Report: Top 5 cyber-threats faced by gaming industry

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The gaming industry is at a crossroads. Cyber-crime threatens to not only steal revenue from game publishers, but also inhibit future game creation that is only made possible by the sale of popular titles. Not to mention the very real issue of player cheating that threatens to destroy in-game economies and put legitimate gamers in an unfair position.

A report from Irdeto notes that if the threat of cybercrime is not addressed, then game publishers may soon find themselves in a losing battle where hackers have the upper hand.

The top five threats identified by the report are:

  • Account Takeover and Credential Theft – One of the most common ways for hackers to make a quick buck is to sell a hacked account. The Irdeto cybersecurity investigations team recently conducted an investigation on one site on behalf of a games publisher to determine the extent of stolen accounts for sale. For one game title, the team found more than 53 accounts for sale ranging in price from $5 up to $15,000 depending on what is included in the account purchased.
  • Virtual Goods and Virtual Economy Threats – One tactic often used by hackers is Gold Farming. This criminal strategy, often made possible by implementing a Gold Farming bot, creates resources within the game much faster than usual, causing inflation. Hackers can capitalize on the oversupply by selling these goods at a rapid pace. However, over time, the value of these items decreases significantly.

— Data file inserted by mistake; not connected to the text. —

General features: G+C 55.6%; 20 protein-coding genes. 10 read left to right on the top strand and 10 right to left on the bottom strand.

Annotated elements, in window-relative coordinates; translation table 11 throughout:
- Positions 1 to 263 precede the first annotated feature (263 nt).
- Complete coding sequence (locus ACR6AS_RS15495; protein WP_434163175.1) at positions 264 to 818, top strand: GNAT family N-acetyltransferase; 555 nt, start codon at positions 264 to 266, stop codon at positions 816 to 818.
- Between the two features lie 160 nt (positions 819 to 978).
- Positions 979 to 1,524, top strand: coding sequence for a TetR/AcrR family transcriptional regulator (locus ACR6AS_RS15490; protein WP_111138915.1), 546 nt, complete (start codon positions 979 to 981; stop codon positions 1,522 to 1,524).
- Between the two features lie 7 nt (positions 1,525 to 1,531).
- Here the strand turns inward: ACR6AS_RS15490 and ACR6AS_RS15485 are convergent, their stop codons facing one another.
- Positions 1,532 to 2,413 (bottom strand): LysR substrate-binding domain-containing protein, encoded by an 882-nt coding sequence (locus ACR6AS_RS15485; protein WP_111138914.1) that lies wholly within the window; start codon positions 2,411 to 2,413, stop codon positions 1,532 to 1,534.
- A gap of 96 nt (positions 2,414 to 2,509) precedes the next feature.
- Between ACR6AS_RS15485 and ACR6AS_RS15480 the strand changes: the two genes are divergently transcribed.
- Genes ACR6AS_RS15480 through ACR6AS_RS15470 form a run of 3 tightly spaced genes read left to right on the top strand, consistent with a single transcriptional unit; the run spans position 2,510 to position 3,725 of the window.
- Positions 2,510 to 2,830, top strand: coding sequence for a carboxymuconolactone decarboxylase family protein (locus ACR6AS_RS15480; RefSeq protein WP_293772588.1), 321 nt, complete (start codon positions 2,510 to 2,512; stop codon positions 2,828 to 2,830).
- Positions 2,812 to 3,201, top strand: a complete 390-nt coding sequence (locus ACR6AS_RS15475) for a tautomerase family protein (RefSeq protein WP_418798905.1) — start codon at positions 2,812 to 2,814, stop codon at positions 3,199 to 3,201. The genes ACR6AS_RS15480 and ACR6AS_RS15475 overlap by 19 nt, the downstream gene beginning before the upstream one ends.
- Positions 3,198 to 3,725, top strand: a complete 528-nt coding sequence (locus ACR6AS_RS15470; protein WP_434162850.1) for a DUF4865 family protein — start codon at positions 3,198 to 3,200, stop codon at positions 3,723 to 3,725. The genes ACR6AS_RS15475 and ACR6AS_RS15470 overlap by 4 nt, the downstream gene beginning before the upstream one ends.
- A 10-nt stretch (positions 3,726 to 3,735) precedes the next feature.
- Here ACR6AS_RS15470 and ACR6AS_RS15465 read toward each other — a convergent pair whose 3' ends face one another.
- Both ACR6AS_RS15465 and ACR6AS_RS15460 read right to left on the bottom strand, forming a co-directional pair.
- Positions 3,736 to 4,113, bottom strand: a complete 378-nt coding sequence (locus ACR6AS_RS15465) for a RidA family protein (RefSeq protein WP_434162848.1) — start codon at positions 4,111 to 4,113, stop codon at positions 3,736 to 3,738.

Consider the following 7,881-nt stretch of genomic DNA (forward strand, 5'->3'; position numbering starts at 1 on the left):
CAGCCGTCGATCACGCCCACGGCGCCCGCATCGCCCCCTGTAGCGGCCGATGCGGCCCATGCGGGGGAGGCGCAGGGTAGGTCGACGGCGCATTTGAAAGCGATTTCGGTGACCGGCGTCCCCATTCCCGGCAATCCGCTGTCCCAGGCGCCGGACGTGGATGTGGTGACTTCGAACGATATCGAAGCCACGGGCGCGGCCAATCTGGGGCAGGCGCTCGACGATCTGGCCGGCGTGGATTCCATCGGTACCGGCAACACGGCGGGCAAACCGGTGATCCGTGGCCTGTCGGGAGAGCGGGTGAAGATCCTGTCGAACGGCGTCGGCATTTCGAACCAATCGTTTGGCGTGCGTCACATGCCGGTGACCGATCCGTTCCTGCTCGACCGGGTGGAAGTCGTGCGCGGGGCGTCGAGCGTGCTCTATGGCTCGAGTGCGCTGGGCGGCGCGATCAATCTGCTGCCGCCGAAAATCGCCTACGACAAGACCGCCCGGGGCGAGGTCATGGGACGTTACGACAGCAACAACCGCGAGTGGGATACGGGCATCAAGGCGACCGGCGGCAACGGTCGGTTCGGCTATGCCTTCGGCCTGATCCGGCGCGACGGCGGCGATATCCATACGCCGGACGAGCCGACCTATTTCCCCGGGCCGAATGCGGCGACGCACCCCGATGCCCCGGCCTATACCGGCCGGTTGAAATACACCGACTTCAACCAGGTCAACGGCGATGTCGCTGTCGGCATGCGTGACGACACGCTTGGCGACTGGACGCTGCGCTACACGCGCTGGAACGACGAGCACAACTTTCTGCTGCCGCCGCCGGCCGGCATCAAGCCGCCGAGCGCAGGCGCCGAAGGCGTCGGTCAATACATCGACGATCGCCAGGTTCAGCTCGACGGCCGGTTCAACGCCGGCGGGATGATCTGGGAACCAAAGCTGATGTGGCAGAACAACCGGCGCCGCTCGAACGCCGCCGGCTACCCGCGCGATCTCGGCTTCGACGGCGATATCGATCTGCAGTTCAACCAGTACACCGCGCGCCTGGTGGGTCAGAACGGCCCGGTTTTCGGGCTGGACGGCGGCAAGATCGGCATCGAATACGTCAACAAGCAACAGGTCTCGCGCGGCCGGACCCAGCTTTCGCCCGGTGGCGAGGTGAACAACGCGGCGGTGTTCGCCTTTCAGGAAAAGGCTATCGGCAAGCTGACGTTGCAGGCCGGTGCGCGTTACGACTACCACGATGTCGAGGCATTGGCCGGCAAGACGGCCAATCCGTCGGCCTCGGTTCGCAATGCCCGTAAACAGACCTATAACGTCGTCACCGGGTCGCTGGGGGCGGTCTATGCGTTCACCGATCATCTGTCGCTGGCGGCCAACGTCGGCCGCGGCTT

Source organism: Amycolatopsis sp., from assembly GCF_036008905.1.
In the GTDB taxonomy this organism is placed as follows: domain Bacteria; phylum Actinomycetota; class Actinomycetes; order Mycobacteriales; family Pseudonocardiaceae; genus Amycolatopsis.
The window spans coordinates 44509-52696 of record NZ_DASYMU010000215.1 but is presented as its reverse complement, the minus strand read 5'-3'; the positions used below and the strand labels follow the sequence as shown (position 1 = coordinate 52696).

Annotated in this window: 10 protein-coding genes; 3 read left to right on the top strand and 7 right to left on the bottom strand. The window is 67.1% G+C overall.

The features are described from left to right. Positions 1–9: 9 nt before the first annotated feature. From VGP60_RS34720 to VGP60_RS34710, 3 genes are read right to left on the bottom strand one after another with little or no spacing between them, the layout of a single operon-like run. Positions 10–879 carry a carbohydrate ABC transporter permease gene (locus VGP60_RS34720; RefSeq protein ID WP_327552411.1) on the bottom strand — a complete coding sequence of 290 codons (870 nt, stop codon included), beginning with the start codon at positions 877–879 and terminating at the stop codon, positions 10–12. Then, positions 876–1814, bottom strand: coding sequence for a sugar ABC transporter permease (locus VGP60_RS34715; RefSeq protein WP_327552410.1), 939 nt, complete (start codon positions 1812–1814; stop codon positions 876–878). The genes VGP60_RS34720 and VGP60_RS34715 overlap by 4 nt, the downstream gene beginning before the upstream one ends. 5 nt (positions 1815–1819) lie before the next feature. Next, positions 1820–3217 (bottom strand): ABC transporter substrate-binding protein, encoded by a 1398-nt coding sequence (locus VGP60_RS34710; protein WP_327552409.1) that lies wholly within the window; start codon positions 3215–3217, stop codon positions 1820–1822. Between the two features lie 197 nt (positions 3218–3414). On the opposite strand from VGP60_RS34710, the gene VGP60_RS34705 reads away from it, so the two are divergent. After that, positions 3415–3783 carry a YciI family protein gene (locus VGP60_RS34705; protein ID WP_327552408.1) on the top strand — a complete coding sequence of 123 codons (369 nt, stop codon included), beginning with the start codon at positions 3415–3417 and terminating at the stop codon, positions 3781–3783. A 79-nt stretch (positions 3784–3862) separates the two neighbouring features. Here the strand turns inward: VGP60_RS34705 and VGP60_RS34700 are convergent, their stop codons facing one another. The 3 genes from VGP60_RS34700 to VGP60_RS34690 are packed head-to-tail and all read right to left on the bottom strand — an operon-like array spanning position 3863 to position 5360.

• Game Piracy, Cracking and Console Hacking – Console hacking also remains a persistent threat across the gaming industry. Once attackers have gained access to the consoles themselves, they could gain access and download several games either through software packages or additional cracking. In addition, once hackers have access to the consoles, the gamer’s personal information, credit card details, account logins, and passwords, etc. could all be accessed.
  • Distributed-Denial-of-Service Attacks on Gaming Platforms and Servers – Typically, there are two main reasons why a hacker would execute a DDoS attack. The first would be to target other gamers, to knock them off their IP address. It could be financially motivated or just bad blood. The second reason would be to target gaming platforms and servers. A hacker could take down game infrastructure then demand a ransom to stop the attack and bring it back online.
  • Cheating and Reputational Threats – For cheaters, the opportunities to exploit other players are plentiful. The Irdeto cybersecurity investigations team recently conducted research into cheats available online and for every game publisher the Irdeto team found multiple trainers and cheat engines. For some publishers, the Irdeto team identified cheats for more than 10 titles.

The first step to combat cybercrime is knowing what you’re up against, says Irdeto. With a better understanding of the most pervasive threats targeting the gaming industry, game publishers are better able to put in place safeguards to protect the creative process and the integrity of the game.


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